Time flies by with general elections
As much as some might hate to admit it, most people care about politics. This has been true throughout history. Politics are universally important. Many societies have measured the passage of time based on the reign of their rulers. The historical epochs of Japan are based on the death and ascension of emperors, British time periods were named after their monarchs, and events in American history are always linked to whatever presidentís administration was in office. Most of the chapters in the human story are based on political changes.
As time has gone on, change seems to be accelerating.More changes are happening, and they are always being crushed into smaller periods of time. In the past, there were often long, sleepy intervals between major developments. Today, hardly a week goes by without hearing of some event or innovation that is likely to change the world forever.
However it seems, time is probably not moving any faster. It is more likely just a matter of our own perception. Perhaps time seems to be moving faster now because our politics are faster and we cycle through so many leaders so quickly.
The United States is a young country. Despite our relative youth as a nation, our history seems as long as that of much older countries. The United States has also had forty-four presidents over a period of 236 years. To provide a comparison, in 1500 years of English history there have only been sixty-six monarchs. In 1500 years of history, the United States could have no fewer than 187 presidents. Its no wonder our history seems so dense.
It used to be that people only saw the change of a powerful figurehead once or twice in their entire lifetime. We in the United States are guaranteed at least one momentous change at least once every eight years; sometimes even more often. People used to tell stories of ancient rulers of the distant past. Today, our common political stories go all the way back to mysterious figures named Reagan and Carter who battled for the throne all of thirty years ago. Itís been such a long time though, and so much has happened that nobody under 50 really remembers the details for sure.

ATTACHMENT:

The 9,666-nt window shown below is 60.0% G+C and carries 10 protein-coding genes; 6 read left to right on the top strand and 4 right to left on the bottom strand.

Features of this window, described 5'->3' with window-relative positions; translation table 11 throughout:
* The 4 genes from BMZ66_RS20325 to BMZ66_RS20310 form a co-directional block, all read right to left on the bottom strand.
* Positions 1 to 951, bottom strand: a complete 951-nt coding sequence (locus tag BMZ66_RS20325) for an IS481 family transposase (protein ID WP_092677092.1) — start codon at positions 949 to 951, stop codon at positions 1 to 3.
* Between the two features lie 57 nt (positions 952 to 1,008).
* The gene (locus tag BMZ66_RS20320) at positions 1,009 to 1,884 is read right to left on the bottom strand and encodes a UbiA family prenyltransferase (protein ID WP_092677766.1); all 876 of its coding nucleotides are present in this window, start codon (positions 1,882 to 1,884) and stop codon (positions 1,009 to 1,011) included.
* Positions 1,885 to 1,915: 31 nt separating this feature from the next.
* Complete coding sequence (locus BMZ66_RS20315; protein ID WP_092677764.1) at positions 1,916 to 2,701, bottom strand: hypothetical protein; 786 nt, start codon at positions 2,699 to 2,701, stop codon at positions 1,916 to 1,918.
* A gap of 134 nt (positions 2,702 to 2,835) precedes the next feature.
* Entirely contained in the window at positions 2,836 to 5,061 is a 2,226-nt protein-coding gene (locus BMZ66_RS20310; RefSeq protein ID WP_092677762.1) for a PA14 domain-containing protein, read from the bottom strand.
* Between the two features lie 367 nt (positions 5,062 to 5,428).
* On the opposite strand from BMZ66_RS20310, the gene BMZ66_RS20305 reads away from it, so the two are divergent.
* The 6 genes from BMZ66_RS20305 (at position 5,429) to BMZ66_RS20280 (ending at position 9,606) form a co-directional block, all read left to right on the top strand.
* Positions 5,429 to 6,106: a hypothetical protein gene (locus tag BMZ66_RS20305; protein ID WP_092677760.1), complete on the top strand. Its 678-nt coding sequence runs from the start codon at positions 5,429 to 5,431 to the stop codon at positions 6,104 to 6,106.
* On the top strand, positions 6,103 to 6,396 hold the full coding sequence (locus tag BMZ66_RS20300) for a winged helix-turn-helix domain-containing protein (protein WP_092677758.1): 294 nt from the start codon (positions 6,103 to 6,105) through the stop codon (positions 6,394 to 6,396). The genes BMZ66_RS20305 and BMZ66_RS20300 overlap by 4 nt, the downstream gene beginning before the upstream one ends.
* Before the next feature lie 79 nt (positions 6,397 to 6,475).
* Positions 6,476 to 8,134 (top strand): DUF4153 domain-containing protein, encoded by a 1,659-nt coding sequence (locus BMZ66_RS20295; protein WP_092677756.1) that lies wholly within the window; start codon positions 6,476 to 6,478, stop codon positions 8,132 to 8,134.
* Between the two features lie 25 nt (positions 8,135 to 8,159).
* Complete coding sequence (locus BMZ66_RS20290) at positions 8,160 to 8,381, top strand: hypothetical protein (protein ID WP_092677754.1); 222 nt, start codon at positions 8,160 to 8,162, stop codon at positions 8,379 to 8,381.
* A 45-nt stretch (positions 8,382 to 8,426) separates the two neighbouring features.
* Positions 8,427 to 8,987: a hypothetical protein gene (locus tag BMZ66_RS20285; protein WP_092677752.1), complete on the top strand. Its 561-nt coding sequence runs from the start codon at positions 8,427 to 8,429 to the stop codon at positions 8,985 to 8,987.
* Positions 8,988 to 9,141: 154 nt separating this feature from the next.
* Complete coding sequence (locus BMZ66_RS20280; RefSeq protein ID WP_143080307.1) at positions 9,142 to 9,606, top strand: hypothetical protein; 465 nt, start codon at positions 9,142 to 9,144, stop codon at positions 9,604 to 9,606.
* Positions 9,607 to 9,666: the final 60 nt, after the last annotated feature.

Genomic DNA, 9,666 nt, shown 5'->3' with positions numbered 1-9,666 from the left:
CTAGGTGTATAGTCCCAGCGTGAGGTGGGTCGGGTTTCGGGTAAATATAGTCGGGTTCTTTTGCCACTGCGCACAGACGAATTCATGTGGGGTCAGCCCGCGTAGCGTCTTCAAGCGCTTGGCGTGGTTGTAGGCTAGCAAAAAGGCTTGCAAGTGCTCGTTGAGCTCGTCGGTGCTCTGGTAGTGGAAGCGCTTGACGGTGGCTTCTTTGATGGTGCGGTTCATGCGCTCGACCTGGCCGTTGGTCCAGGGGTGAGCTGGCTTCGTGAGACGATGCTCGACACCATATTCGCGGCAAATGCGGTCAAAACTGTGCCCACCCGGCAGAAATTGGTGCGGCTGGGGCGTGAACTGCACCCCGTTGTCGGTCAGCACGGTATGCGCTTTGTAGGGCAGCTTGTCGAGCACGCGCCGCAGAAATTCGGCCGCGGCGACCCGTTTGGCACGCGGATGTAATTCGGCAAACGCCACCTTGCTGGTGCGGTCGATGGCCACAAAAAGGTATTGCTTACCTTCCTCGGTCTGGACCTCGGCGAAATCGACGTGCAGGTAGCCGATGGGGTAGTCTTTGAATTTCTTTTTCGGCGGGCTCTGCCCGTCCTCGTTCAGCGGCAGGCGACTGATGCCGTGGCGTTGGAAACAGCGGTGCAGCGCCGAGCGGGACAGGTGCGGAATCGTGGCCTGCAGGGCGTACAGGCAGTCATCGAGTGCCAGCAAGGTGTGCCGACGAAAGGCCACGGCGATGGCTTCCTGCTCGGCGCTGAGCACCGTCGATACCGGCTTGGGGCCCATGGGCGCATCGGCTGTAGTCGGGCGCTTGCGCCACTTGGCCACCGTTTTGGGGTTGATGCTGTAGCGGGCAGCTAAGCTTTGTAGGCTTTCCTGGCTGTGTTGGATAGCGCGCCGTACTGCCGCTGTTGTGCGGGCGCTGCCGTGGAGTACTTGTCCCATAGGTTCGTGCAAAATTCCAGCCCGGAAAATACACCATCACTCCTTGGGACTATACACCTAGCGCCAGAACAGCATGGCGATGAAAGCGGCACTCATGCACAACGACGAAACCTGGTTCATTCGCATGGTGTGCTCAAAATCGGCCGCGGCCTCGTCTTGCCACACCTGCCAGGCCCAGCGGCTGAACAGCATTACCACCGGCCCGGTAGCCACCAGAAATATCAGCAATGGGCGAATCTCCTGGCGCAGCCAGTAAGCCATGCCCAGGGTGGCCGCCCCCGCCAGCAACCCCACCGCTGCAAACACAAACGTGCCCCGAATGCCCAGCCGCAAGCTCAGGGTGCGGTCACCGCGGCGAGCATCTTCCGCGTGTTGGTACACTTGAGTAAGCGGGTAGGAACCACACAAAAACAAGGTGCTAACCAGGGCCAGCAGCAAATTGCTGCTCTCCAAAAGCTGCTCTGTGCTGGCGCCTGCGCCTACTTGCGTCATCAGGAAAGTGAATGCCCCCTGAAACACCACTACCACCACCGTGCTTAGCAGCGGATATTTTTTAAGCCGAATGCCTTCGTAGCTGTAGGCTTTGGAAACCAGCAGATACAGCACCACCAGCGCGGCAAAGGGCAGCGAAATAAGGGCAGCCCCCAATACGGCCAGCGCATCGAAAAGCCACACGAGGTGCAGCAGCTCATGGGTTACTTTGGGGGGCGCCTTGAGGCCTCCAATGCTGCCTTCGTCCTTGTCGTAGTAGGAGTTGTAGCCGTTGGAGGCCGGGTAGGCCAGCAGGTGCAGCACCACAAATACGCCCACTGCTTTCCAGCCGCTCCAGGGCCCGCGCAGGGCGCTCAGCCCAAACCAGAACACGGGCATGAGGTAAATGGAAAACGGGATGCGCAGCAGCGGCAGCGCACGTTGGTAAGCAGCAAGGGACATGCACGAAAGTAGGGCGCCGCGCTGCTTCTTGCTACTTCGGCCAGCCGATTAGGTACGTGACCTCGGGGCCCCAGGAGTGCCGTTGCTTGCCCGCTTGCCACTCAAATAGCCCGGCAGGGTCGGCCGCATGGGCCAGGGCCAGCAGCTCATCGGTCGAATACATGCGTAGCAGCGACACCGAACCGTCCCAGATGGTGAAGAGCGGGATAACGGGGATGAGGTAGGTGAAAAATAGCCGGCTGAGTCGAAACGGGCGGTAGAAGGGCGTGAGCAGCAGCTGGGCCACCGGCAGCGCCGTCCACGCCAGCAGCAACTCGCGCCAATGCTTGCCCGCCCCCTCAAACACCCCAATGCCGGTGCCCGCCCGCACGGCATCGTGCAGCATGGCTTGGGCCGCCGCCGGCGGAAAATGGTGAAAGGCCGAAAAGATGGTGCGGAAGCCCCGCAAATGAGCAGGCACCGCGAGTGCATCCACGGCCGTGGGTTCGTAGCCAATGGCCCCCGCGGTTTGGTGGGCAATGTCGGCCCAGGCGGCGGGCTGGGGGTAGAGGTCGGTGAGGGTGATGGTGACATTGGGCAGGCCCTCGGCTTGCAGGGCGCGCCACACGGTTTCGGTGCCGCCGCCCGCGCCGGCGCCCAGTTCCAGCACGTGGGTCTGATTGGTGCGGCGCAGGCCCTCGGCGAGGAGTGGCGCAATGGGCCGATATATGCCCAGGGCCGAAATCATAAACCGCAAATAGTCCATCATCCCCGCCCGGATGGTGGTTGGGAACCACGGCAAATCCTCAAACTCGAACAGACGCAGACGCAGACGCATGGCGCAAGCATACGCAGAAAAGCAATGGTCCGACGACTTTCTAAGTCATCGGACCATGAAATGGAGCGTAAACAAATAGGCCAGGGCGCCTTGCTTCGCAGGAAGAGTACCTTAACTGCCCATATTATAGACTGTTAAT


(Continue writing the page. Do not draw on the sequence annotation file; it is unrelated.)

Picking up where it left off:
Presidential administrations are like micro-dynasties. Throughout history, and in many places today, people have rushed at the chance to determine the fate of their rulers, and by extension be a part of history, however small. That desire is no less present in the United States, but unlike our overseas cousins and historical counterparts, our micro-dynasties have to compete for our attention. We have other things to distract us from politics. Other landmarks to map our history.
We will soon be entering a new historical era. For me though this era will not be determined by the results of the coming presidential election. It wonít be the Barack Obama Era, nor will it be the Time of Mitt Romney. November 6th, 2012 will forever mark the beginning of the Halo 4 Era. Long may its disk remain in our Xboxes!
Video games are much more important to the 21st century American than politics are. They provide all the frustration, but with none of the consequences.